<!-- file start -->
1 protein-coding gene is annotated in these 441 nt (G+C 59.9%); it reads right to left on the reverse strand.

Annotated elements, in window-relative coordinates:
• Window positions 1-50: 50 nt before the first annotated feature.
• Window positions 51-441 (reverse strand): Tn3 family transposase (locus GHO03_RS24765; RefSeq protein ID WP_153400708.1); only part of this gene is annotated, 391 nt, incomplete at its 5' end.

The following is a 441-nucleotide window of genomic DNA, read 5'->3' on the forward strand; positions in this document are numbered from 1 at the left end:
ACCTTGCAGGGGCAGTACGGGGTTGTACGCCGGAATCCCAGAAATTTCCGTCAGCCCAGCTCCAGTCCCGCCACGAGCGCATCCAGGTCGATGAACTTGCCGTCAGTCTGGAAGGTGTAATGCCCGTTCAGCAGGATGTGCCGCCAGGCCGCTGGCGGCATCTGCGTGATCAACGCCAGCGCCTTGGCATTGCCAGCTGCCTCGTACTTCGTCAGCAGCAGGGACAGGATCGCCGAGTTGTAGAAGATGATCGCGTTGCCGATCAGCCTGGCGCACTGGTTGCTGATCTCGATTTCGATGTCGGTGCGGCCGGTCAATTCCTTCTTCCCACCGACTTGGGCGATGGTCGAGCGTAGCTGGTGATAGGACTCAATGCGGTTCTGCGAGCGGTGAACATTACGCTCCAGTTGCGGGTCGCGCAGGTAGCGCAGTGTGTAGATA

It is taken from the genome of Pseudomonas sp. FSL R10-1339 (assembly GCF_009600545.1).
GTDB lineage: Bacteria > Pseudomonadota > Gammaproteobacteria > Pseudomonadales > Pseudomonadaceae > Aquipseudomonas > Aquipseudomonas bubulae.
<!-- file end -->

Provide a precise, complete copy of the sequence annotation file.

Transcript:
1 protein-coding gene is annotated in these 441 nt (G+C 59.9%); it reads right to left on the reverse strand.

Annotated elements, in window-relative coordinates:
• Window positions 1-50: 50 nt before the first annotated feature.
• Window positions 51-441 (reverse strand): Tn3 family transposase (locus GHO03_RS24765; RefSeq protein ID WP_153400708.1); only part of this gene is annotated, 391 nt, incomplete at its 5' end.

The following is a 441-nucleotide window of genomic DNA, read 5'->3' on the forward strand; positions in this document are numbered from 1 at the left end:
ACCTTGCAGGGGCAGTACGGGGTTGTACGCCGGAATCCCAGAAATTTCCGTCAGCCCAGCTCCAGTCCCGCCACGAGCGCATCCAGGTCGATGAACTTGCCGTCAGTCTGGAAGGTGTAATGCCCGTTCAGCAGGATGTGCCGCCAGGCCGCTGGCGGCATCTGCGTGATCAACGCCAGCGCCTTGGCATTGCCAGCTGCCTCGTACTTCGTCAGCAGCAGGGACAGGATCGCCGAGTTGTAGAAGATGATCGCGTTGCCGATCAGCCTGGCGCACTGGTTGCTGATCTCGATTTCGATGTCGGTGCGGCCGGTCAATTCCTTCTTCCCACCGACTTGGGCGATGGTCGAGCGTAGCTGGTGATAGGACTCAATGCGGTTCTGCGAGCGGTGAACATTACGCTCCAGTTGCGGGTCGCGCAGGTAGCGCAGTGTGTAGATA

It is taken from the genome of Pseudomonas sp. FSL R10-1339 (assembly GCF_009600545.1).
GTDB lineage: Bacteria > Pseudomonadota > Gammaproteobacteria > Pseudomonadales > Pseudomonadaceae > Aquipseudomonas > Aquipseudomonas bubulae.